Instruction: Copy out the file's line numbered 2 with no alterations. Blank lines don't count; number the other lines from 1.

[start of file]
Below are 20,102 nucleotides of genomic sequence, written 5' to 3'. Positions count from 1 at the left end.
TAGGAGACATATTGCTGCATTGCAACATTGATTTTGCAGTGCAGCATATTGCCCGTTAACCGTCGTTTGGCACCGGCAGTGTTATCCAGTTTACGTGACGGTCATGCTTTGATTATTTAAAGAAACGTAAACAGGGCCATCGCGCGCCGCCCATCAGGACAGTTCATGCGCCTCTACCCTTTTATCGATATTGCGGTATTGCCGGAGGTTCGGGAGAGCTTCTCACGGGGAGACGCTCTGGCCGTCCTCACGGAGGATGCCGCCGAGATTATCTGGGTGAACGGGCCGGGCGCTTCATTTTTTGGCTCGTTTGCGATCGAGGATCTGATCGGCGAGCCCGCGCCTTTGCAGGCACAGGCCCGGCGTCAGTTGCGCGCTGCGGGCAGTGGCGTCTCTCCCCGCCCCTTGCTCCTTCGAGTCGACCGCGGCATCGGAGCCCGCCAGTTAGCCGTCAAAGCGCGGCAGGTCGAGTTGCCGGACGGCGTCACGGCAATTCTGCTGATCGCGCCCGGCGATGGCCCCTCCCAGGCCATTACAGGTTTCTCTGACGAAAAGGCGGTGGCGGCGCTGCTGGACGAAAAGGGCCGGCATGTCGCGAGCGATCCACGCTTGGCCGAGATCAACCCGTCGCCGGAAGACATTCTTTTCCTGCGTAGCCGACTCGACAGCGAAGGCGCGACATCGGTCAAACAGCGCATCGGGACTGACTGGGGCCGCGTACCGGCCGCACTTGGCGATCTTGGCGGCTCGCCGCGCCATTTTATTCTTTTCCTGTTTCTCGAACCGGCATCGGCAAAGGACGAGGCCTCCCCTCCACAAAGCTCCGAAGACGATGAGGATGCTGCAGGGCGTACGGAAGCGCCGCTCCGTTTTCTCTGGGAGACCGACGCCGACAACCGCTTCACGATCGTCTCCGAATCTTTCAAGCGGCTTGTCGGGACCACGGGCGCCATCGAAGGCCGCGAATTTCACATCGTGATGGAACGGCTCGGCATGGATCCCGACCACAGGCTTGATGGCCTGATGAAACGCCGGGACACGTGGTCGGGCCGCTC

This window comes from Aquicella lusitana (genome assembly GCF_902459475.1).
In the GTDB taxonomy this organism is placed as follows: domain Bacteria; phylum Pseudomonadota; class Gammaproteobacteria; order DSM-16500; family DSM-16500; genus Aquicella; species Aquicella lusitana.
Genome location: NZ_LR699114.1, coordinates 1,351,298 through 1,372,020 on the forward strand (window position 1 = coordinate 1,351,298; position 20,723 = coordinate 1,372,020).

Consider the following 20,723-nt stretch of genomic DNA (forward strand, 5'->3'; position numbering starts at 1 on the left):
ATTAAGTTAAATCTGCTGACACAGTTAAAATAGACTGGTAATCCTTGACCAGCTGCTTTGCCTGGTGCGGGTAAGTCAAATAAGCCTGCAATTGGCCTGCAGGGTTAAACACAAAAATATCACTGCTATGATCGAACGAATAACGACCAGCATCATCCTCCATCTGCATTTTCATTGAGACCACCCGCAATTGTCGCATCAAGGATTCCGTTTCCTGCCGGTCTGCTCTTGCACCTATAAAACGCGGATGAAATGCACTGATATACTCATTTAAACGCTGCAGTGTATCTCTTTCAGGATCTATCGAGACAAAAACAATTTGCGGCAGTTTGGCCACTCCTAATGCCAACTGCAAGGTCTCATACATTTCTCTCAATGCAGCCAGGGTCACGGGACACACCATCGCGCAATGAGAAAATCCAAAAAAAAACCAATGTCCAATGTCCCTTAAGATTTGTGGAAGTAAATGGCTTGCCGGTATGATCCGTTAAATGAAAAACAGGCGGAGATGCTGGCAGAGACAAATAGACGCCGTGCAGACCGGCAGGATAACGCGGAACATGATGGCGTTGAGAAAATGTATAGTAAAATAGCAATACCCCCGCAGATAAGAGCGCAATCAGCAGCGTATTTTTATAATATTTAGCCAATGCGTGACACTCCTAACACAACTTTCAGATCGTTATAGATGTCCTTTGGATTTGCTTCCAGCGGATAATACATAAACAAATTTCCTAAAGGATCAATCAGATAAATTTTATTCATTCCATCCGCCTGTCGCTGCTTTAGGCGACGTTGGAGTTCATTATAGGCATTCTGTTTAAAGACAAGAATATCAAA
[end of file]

TAGGAGACATATTGCTGCATTGCAACATTGATTTTGCAGTGCAGCATATTGCCCGTTAACCGTCGTTTGGCACCGGCAGTGTTATCCAGTTTACGTGACGGTCATGCTTTGATTATTTAAAGAAACGTAAACAGGGCCATCGCGCGCCGCCCATCAGGACAGTTCATGCGCCTCTACCCTTTTATCGATATTGCGGTATTGCCGGAGGTTCGGGAGAGCTTCTCACGGGGAGACGCTCTGGCCGTCCTCACGGAGGATGCCGCCGAGATTATCTGGGTGAACGGGCCGGGCGCTTCATTTTTTGGCTCGTTTGCGATCGAGGATCTGATCGGCGAGCCCGCGCCTTTGCAGGCACAGGCCCGGCGTCAGTTGCGCGCTGCGGGCAGTGGCGTCTCTCCCCGCCCCTTGCTCCTTCGAGTCGACCGCGGCATCGGAGCCCGCCAGTTAGCCGTCAAAGCGCGGCAGGTCGAGTTGCCGGACGGCGTCACGGCAATTCTGCTGATCGCGCCCGGCGATGGCCCCTCCCAGGCCATTACAGGTTTCTCTGACGAAAAGGCGGTGGCGGCGCTGCTGGACGAAAAGGGCCGGCATGTCGCGAGCGATCCACGCTTGGCCGAGATCAACCCGTCGCCGGAAGACATTCTTTTCCTGCGTAGCCGACTCGACAGCGAAGGCGCGACATCGGTCAAACAGCGCATCGGGACTGACTGGGGCCGCGTACCGGCCGCACTTGGCGATCTTGGCGGCTCGCCGCGCCATTTTATTCTTTTCCTGTTTCTCGAACCGGCATCGGCAAAGGACGAGGCCTCCCCTCCACAAAGCTCCGAAGACGATGAGGATGCTGCAGGGCGTACGGAAGCGCCGCTCCGTTTTCTCTGGGAGACCGACGCCGACAACCGCTTCACGATCGTCTCCGAATCTTTCAAGCGGCTTGTCGGGACCACGGGCGCCATCGAAGGCCGCGAATTTCACATCGTGATGGAACGGCTCGGCATGGATCCCGACCACAGGCTTGATGGCCTGATGAAACGCCGGGACACGTGGTCGGGCCGCTC